Helping your child cope with the common cold
One illness which many children go through is the common cold. Here is some advice from a parent herself on how to help your child cope with this pesky illness.
They don’t call it the ‘common cold’ for nothing because that’s what it is…common. Everyone gets colds now and again. It doesn’t matter how often your children wash their hands, how diligent you are about giving them their multiple vitamins and making sure they are dressed appropriately. It’s going to happen. But there are things you can do to soften the blow (pun intended) and send the pesky cold on its way.
What exactly is the ‘common cold’
The cold is a virus that is highly contagious. It travels through tiny air droplets that an infected person emits when they cough, sneeze or blow their nose. Whatever they touch, eat with, drink from, etc. can pass these germs onto someone else who then catches the cold and on and on it goes. Children and adults alike will be sick due to the common cold more often than with anything else.
The virus causing the common cold can take hold anytime in any type of weather but is most prevalent during cold and/or wet weather.
The symptoms of the common cold include: nasal congestion and runny nose, sore throat, cough, headache, muscle aches, sneezing, low-grade fever and reduced appetite due to the drainage from the congestion. Symptoms of a cold will usually appear 3-7 days after being infected and last 3-5 days.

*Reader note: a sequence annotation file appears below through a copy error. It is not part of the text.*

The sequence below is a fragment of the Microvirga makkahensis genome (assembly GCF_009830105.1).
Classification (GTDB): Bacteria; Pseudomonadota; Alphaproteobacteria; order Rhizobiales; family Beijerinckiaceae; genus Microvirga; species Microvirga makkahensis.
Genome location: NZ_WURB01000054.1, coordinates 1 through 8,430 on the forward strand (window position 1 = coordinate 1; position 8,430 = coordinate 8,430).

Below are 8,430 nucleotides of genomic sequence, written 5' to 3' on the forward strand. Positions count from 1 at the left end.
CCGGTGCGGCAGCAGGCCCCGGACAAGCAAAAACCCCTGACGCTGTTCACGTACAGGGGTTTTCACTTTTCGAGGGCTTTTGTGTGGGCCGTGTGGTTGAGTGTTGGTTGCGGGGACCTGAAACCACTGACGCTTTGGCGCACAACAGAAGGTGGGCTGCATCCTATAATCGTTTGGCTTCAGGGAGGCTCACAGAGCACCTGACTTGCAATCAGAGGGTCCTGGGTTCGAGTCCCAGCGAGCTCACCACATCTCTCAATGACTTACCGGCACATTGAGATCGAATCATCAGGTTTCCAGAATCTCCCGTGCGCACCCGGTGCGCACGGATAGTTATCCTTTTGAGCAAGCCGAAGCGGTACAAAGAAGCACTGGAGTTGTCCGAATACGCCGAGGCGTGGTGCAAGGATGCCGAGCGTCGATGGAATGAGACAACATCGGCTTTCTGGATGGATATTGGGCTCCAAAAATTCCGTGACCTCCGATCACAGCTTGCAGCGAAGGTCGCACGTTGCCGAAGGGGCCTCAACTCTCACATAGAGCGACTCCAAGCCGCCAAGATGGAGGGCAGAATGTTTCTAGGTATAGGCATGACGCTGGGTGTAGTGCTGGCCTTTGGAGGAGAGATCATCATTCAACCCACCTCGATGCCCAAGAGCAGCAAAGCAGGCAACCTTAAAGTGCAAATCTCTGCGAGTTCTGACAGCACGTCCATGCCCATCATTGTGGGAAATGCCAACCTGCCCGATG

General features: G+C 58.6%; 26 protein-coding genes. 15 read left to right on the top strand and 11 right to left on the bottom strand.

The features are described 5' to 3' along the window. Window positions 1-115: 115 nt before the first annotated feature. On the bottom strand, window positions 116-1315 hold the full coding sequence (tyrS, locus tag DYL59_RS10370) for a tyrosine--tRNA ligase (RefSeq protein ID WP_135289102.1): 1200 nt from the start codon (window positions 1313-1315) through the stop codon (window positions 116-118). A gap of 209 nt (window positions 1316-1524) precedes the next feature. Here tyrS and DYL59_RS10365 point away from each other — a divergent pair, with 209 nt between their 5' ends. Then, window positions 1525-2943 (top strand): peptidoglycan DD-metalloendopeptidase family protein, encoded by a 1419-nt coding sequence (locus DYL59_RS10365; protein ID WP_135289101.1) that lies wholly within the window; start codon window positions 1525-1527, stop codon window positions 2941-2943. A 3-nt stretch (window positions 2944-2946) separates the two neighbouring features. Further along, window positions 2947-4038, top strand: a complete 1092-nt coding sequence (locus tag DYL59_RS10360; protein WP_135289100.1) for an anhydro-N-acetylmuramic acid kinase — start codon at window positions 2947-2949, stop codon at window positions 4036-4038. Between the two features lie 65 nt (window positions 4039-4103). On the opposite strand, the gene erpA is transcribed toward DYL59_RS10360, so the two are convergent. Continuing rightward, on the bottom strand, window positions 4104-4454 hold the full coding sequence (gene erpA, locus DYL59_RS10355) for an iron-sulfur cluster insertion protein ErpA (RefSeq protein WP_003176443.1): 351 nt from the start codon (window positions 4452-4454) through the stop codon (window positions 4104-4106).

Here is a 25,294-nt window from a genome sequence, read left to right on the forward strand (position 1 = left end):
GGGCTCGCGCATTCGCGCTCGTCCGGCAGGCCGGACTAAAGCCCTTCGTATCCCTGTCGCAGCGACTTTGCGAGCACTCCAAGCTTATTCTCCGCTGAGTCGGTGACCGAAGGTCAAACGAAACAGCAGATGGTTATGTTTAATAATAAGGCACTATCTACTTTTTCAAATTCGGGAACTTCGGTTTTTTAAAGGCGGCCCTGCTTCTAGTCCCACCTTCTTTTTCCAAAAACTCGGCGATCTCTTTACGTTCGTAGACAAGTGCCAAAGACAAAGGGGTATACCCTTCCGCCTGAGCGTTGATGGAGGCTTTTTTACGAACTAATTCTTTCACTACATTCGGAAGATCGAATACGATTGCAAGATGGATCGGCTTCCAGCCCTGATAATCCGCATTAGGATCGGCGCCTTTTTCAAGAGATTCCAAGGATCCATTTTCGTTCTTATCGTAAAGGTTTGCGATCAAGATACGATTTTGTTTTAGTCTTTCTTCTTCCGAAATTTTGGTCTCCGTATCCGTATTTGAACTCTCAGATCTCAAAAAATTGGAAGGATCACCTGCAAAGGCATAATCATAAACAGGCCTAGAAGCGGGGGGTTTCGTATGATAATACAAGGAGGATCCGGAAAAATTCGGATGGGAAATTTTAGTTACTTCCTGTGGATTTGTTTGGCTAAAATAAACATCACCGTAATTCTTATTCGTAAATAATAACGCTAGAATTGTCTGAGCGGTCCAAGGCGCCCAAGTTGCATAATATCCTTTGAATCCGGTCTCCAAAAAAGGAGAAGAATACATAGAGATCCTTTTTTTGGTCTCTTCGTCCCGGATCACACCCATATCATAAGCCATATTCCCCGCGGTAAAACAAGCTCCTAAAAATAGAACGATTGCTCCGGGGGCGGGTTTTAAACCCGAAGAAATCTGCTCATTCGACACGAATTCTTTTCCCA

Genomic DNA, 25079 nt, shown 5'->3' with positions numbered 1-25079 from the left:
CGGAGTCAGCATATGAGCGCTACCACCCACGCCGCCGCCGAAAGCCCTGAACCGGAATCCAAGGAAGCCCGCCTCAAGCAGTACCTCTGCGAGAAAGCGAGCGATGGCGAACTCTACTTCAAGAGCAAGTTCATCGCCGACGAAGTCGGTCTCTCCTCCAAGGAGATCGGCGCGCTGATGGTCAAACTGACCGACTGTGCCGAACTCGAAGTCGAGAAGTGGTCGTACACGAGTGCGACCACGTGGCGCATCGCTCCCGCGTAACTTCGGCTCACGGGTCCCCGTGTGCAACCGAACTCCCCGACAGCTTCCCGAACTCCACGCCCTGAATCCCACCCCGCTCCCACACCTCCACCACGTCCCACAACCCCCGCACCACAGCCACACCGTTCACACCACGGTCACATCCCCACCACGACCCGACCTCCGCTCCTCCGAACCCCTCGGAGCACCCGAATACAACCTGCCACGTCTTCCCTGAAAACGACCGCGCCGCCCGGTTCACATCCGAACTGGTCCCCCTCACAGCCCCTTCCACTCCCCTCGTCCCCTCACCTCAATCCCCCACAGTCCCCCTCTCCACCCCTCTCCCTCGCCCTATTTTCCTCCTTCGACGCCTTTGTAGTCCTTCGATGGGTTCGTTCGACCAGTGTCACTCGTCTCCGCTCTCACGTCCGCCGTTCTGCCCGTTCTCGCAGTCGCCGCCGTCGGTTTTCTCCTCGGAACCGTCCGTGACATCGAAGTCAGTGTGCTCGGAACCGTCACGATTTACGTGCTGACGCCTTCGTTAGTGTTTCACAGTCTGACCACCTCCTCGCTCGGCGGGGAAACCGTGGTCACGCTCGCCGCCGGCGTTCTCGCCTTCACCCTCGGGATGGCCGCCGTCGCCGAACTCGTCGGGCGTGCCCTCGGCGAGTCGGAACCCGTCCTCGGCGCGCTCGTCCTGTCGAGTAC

What to do
As parents, there’s little we can do to make a cold go away until it has run its course, but there are ways to make it more bearable.
- Chicken soup. Yes, it really works. The hot liquid helps to open nasal passages and relieve muscle aches and pains and the salt helps sooth a sore throat and dry up congestion.
- Liquids. Lots of liquids. This is especially necessary if your child is running a fever and/or not eating well. It is easy for a child to become dehydrated if their fluid intake is reduced. Dehydration leads to more serious issues, so keep the fluids coming. NOTE: Avoid milk, milkshakes and ice cream. The added mucous produced by these products only add to the problem.
- Gargle salt water. The salt dries up congestion and infection in the throat.
- Hot (not too hot) baths and showers. The steam opens nasal passages. The JOHNSONS company makes a ‘vapor bath’ that is absolutely the best! Soaking in a hot tub that you’ve added vapor bath to is almost magic. It soothes, comforts, opens the chest and nose…it’s amazing.
- Go swimming in an indoor pool. If your older child isn’t running a fever, take them swimming in an indoor pool for 30 minutes to an hour. The chlorine in the pool works wonders for opening nasal passages. The warmth of the water will also sooth their achy muscles.
- OTC medications will not make your child’s cold go away any faster, but like the other things listed here, these medications will alleviate symptoms and help them function better until it’s gone. NOTE: Follow proper dosage instructions carefully.